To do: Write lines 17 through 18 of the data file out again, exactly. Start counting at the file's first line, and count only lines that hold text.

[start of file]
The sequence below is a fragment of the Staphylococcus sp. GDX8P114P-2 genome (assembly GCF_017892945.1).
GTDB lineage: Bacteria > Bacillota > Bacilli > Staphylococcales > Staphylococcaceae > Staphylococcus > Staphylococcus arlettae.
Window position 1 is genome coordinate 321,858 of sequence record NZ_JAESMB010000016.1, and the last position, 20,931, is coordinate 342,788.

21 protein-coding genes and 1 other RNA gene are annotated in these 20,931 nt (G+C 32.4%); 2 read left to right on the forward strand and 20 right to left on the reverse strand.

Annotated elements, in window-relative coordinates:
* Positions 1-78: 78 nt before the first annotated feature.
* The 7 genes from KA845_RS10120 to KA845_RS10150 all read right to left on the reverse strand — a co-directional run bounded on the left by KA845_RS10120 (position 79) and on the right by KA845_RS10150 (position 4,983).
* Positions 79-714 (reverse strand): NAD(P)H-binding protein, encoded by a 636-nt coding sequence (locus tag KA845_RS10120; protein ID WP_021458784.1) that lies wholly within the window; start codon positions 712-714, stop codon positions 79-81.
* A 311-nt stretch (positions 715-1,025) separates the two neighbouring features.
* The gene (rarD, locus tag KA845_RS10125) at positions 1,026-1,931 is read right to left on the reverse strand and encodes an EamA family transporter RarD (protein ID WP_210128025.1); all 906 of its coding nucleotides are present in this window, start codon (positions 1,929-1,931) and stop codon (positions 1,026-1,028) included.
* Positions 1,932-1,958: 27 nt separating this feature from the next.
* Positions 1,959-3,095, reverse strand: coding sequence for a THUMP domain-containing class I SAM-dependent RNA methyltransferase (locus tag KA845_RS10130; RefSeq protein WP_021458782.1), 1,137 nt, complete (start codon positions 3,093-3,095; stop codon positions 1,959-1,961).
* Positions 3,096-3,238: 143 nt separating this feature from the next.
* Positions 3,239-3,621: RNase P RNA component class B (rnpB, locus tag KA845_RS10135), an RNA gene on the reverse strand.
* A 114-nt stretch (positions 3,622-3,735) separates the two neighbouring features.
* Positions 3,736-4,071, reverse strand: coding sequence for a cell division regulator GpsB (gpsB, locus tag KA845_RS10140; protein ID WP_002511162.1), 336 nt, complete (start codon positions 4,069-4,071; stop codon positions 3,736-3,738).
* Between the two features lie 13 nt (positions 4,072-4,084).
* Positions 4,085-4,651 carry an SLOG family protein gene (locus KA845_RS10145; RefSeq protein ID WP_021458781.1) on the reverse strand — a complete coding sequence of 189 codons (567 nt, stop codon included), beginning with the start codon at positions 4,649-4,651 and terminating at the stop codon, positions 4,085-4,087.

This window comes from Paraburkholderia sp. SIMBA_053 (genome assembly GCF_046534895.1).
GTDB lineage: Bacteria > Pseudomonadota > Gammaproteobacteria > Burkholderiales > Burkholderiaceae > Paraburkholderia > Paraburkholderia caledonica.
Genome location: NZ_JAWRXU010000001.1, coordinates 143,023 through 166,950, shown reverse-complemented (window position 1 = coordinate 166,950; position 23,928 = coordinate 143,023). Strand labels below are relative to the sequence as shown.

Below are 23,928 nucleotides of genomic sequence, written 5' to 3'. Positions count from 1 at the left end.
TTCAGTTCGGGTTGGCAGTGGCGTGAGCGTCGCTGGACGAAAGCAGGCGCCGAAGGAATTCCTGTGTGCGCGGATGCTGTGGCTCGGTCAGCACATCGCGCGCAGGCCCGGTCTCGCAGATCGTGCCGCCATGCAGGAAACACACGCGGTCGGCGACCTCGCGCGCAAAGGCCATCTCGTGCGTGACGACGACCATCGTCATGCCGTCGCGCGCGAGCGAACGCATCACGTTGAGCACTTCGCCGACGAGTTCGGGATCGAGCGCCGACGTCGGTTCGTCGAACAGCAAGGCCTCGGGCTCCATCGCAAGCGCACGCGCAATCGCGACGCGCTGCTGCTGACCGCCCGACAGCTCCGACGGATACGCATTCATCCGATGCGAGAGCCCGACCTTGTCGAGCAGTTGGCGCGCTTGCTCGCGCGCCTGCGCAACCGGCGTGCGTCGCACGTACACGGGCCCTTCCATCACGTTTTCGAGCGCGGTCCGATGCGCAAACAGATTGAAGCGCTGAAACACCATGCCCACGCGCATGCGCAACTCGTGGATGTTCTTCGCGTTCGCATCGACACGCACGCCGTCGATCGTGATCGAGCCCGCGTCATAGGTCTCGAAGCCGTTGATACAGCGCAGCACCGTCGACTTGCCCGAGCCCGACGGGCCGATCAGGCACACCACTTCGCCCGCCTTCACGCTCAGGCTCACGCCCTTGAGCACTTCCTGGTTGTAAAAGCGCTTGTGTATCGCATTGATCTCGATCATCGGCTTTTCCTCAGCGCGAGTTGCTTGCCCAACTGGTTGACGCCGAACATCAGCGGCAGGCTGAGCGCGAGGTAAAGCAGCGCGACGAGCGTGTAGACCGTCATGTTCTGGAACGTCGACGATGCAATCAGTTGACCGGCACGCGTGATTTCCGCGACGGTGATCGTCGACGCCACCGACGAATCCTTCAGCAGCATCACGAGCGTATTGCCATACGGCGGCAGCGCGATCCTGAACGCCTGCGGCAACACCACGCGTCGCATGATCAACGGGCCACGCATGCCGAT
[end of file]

* Between the two features lie 13 nt (positions 4,072-4,084).
* Positions 4,085-4,651 carry an SLOG family protein gene (locus KA845_RS10145; RefSeq protein ID WP_021458781.1) on the reverse strand — a complete coding sequence of 189 codons (567 nt, stop codon included), beginning with the start codon at positions 4,649-4,651 and terminating at the stop codon, positions 4,085-4,087.